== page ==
You exercise your body to stay physically in shape, so why shouldn't you exercise your brain to stay mentally fit? With these daily exercises you will learn how to flex your mind, improve your creativity and boost your memory. As with any exercise, repetition is necessary for you to see improvement, so pick your favorite exercises from our daily suggestions and repeat them as desired. Try to do some mentalrobics every single day!
Earlier, we discussed the Link System for remembering lists. Let's practice! We have provided a list of objects to memorize and some example links for you to use if you want. You will have better success if you make up your own links. Spend at least 2 minutes visualizing these objects and links and you should have no problem remembering them.
Cheese, Giraffe, Batteries, Water, Space Shuttle, Rose, Tire, Saw, Grass, Moon
A giraffe eating a big cheese wheel.
Putting new batteries into your robotic giraffe.
Batteries getting shorted out and sparking when put in water.
A space shuttle flying underwater.
A miniature space shuttle buzzing around a rose.
A huge tire rolling down a hill and squashing a rose.
A tire with saw blades sticking out dangerously.
Using a saw to cut your grass.
Looking at a moon in a telescope and seeing it covered in grass.
After you have visualized your links, close your eyes and try to recall the entire list. See how easy it was? To prove the effectiveness of this technique, make up a different list and try to memorize it without using the Link System or any other mnemonic.
Good sleep is extremely important if you want to have a strong memory, because it is during sleep that memory consolidation occurs. Here are some tips for getting the most out of your sleep.
1. Go to bed and wake up at the same time every day (including the weekends). Having a consistent schedule will keep your internal clock in sync and will make it easier to fall asleep at the proper time each night.
2. Refrain from doing any physical exercise shortly before bed time. All that energy can make it difficult to fall asleep on time.
3. If you are sleeping in a noisy place, try to mask the bad noises by using mellow music, a white-noise machine, or even a fan with a constant hum.
4. Avoid caffeine and alcohol prior to bedtime. Caffeine is a stimulant and can keep you awake. Alcohol can interfere with your brain chemistry and prevent you from entering the most restful stage of sleep called REM (Rapid Eye Movement) sleep.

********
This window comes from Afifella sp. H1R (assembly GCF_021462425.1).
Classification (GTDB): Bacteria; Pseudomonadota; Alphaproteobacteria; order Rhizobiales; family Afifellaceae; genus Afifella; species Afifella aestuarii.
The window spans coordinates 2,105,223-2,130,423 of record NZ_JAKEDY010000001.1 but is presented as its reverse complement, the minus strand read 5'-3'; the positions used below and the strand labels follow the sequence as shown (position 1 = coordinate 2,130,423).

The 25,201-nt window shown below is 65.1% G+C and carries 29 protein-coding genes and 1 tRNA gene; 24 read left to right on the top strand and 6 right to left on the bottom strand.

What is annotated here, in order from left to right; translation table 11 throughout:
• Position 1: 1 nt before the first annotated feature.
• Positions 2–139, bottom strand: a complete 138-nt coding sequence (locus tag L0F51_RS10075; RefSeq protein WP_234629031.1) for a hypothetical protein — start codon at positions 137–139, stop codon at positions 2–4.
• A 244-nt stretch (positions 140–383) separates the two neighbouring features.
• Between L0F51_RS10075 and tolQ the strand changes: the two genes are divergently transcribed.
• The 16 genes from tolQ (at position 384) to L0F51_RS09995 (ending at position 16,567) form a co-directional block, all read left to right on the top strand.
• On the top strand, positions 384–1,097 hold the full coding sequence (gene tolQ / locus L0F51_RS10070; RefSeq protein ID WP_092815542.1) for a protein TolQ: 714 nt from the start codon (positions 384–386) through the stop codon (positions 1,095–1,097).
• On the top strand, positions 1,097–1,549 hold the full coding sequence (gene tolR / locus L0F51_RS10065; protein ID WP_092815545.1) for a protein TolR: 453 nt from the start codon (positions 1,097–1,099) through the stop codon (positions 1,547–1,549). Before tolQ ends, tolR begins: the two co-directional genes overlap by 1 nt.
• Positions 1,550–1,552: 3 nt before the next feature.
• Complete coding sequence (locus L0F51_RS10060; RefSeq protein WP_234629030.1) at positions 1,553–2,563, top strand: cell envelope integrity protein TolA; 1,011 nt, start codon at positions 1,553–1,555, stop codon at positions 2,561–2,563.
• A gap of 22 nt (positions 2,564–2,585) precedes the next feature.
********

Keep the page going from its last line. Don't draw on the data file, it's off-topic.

5. Avoid taking naps during the day, or at least limit them to 30 minutes or less. Napping can make it difficult for you to fall asleep at the proper time because you wont be tired yet.
The average adult human brain weighs 1.3kg (2.8lb). That's twice the weight of a giraffe's brain and three times the weight of a cow's brain. A newborn human baby has a brain that weighs about 350 grams (.8lb), which happens to be the same size as an orangutan's brain.
The size of the brain has very little to do with how smart the animal is. For example, an elephant has a 6kg (13lb) brain, but everyone knows that an elephant is not 5 times smarter than a human. The large size of the elephant's brain is probably how it got a reputation for having such a good memory.
It is a myth that humans only use a fraction of their brains. Even though scientists are still trying to unravel the mysteries of the human mind, every part of the brain is known to have a function. From an evolutionary point of view, larger brains would not have developed if there had not been an advantage to do so.
The origins of this myth are unknown, but it might have originated from a researcher named Karl Spencer Lashley who lived about a hundred years ago. He removed parts of the brains of rats and showed that they could still perform certain tests. The problem with these results are that the rats were only tested on tasks that required the parts of the brain that had not been removed. If the rats had been given other tests, they would have certainly failed.
The amygdala is a small part of the brain, adjacent to the hippocampus, that is believed to react most directly to emotions. From studies using brain scans, it has been shown that events that stimulate the amygdala are remembered better over time. This may be why emotionally significant events are remembered better than emotionally insignificant events.
Because the amygdala is involved heavily with emotions, it is believed to play a role in conditions such as anxiety, depression, post-traumatic stress disorder and phobias.